Cornell is no longer the only Ivy whose president and vice president of the governing student assembly are not elected by the student body.
Yesterday, the Student Assembly passed Resolution 12, which states that the president and executive vice president of the S.A. will be elected by the entire student body in all future elections. The resolution passed with a 15-1-3 vote.
Specifically, the resolution details that two of the eight at-large seats will be set aside as seats for the president and executive vice president. Now that the resolution is part of the S.A.’s charter, the first election it will affect will be in the 2008-2009 school year. The upcoming elections will not change.
[img_assist|nid=27520|title=Facing changes|desc=Mark Coombs ’08, a Sun columnist, and Vincent Hartman ’08 address the Student Assembly about newly passed Resolution 12 regarding S.A. elections.|link=node|align=left|width=|height=0]“We think that those who are to speak for the people are best chosen by the people. Cornell should join the rest of the Ancient Eight,” said Director of Elections Mark Coombs ’08, representative-at-large and a co-sponsor of the resolution.
The main concern S.A. representatives had about the resolution was that if a candidate did not win the election for president or vice president they would not be a voting member of the S.A. at all. The S.A. could potentially lose a member who had years of experience just because the member lost the election.
“I would like to see some recourse for people who lose to play an active part,” said Vice President of Finance Adam Gay ’08, CALS representative.
Gay suggested an amendment to the resolution that any candidate running for any seat could indicate a desire to run for president or vice president as well, and the candidate with the highest number of votes would be seated.
Asa Craig ’11, freshman representative, also proposed a different version of the amendment which stated that candidates who ran for the position of representative at-large would also run for president. The two with the highest number of votes would be seated as president and executive vice president, and the six with the next highest number of votes would be the representatives at-large. Both amendments were withdrawn after discussion.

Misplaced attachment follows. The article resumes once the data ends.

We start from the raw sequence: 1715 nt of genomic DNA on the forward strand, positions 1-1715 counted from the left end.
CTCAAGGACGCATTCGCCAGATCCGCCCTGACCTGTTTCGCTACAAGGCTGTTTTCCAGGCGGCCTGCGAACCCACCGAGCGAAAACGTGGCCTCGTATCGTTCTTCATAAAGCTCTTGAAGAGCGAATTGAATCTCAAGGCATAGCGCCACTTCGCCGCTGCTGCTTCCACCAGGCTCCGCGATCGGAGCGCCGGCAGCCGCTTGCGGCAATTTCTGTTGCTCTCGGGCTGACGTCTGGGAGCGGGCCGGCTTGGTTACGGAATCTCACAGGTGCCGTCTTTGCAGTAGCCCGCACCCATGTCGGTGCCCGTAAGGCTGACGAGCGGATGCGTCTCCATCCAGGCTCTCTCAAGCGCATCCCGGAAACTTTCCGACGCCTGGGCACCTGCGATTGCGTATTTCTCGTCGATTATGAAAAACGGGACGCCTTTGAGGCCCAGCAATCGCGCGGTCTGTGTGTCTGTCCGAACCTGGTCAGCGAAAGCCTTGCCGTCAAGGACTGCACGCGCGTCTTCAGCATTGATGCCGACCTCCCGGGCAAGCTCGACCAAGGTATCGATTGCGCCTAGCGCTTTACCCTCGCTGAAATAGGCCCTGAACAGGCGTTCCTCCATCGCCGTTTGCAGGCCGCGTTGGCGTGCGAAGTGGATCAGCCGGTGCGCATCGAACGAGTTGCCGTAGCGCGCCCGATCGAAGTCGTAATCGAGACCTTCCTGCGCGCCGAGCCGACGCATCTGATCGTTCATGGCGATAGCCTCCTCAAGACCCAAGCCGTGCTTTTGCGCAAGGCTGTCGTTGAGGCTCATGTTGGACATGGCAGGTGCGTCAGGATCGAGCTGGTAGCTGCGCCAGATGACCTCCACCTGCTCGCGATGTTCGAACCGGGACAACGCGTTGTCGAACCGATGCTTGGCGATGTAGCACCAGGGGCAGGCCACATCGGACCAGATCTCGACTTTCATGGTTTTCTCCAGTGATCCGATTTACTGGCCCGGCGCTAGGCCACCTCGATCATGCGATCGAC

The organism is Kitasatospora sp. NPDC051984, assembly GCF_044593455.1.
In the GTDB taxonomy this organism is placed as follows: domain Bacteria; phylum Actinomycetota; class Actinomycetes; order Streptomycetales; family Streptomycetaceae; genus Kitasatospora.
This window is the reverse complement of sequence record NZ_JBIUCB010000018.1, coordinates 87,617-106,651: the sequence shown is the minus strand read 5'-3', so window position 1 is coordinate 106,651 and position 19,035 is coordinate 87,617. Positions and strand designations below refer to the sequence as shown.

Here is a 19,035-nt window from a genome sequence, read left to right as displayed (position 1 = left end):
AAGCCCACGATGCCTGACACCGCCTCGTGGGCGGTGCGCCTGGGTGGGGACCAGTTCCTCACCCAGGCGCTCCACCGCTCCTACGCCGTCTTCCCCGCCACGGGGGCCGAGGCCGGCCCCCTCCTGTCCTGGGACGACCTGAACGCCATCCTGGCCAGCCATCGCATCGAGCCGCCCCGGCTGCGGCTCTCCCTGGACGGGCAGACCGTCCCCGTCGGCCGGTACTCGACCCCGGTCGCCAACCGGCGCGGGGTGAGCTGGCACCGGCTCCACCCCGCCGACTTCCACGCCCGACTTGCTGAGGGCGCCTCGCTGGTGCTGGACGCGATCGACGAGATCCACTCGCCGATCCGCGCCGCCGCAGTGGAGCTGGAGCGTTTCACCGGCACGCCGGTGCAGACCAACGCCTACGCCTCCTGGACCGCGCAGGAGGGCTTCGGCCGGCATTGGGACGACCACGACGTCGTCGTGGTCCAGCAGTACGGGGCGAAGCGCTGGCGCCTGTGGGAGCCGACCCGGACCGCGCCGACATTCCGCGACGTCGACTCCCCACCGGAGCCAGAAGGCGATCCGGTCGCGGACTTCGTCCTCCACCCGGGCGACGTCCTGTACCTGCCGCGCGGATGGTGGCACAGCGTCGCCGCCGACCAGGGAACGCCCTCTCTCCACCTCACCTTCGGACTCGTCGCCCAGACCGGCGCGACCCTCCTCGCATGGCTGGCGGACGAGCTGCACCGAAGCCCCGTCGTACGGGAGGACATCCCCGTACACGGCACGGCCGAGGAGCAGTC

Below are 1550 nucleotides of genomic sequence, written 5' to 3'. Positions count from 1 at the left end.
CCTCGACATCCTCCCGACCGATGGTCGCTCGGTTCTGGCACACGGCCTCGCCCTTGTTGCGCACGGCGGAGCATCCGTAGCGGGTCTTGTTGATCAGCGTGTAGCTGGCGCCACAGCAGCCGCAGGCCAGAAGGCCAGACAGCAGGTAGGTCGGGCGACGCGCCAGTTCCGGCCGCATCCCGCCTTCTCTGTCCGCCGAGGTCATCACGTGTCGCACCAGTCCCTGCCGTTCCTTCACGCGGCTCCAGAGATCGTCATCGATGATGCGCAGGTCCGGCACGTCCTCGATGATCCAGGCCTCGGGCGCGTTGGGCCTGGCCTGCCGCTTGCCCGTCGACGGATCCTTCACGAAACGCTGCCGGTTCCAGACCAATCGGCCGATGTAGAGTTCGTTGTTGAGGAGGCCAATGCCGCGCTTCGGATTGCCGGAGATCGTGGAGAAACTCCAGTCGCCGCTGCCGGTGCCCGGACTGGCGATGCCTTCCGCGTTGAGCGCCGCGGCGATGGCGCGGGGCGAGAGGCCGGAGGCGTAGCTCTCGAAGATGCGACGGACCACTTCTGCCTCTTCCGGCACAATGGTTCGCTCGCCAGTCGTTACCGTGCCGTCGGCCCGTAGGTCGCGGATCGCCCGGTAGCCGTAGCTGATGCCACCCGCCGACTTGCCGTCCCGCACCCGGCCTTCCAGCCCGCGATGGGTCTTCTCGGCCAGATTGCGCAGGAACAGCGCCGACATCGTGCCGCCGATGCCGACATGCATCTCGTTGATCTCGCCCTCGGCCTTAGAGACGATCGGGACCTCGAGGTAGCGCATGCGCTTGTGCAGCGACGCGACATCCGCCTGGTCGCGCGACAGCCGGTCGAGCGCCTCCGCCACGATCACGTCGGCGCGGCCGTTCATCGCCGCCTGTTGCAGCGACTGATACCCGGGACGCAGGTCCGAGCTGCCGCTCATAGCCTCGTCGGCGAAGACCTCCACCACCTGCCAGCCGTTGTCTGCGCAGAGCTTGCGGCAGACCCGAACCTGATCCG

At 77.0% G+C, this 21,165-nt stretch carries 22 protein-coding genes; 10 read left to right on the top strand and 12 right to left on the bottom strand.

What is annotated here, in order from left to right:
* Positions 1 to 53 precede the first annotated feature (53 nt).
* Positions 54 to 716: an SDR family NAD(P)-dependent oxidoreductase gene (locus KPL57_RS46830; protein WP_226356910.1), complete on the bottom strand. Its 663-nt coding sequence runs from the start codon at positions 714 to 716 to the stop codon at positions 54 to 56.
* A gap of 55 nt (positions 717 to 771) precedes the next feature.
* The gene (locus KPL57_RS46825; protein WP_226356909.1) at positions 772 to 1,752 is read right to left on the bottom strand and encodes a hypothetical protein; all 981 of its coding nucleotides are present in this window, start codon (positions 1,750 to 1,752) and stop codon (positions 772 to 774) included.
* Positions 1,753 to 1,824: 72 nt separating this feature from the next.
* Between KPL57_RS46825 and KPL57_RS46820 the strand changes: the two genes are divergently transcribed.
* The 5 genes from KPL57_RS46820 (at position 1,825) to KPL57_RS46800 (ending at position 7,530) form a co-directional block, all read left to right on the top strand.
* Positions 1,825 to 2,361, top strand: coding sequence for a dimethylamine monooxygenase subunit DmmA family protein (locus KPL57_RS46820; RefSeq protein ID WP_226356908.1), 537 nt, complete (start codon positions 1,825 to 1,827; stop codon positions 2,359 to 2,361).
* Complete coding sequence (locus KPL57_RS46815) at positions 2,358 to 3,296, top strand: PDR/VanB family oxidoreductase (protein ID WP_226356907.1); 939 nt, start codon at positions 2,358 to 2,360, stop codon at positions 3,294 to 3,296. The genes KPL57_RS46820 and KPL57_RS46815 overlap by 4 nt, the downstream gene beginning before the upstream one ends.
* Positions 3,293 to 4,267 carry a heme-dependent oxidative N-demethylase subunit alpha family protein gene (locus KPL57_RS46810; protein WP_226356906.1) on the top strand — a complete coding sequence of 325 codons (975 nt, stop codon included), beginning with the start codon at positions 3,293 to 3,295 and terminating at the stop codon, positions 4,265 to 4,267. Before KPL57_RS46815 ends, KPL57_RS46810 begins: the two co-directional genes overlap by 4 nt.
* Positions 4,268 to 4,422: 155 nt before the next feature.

“While there is a risk involved, no-one would run if they did not believe they had a good chance. People need to take risks;this would serve as a self-electing process,” Coombs said.
Another concern that was raised by members of the S.A. was that the resolution did not set out any qualifications that a candidate would need to have in order to run for president or vice president. However, Vince Hartman ’08, Arts and Sciences representative and a co-sponsor of the resolution pointed out that the only requirements for a candidate to run for president of the United States were age and citizenship.
“We have to trust the students,” Hartman said.
The resolution passed without any amendments. The logistics of how the elections will run can be worked out later by the Elections Committee, which documents election rules before each election.
Elan Greenberg ’08 spoke in favor of the resolution so strongly that he was made a co-sponsor of it.
“[The resolution] establishes more legitimacy in position. We have to do this, it is long overdue,” Greenberg said.
Several students came to the meeting to offer their opinions on the resolution. According to Javaste Dulcio ’08, the current system implies that the Cornell election system is undemocratic and that the student body cannot be trusted to choose and elect the president. She said that she believes the resolution would bring increased student participation in the elections, and more issues that would be pertinent to the community would surface.
“My president should be elected by my vote.,” Dulcio said.
The presidential and vice-presidential elections will be held at the same time as the other S.A. elections next year to keep the election process clear and simple.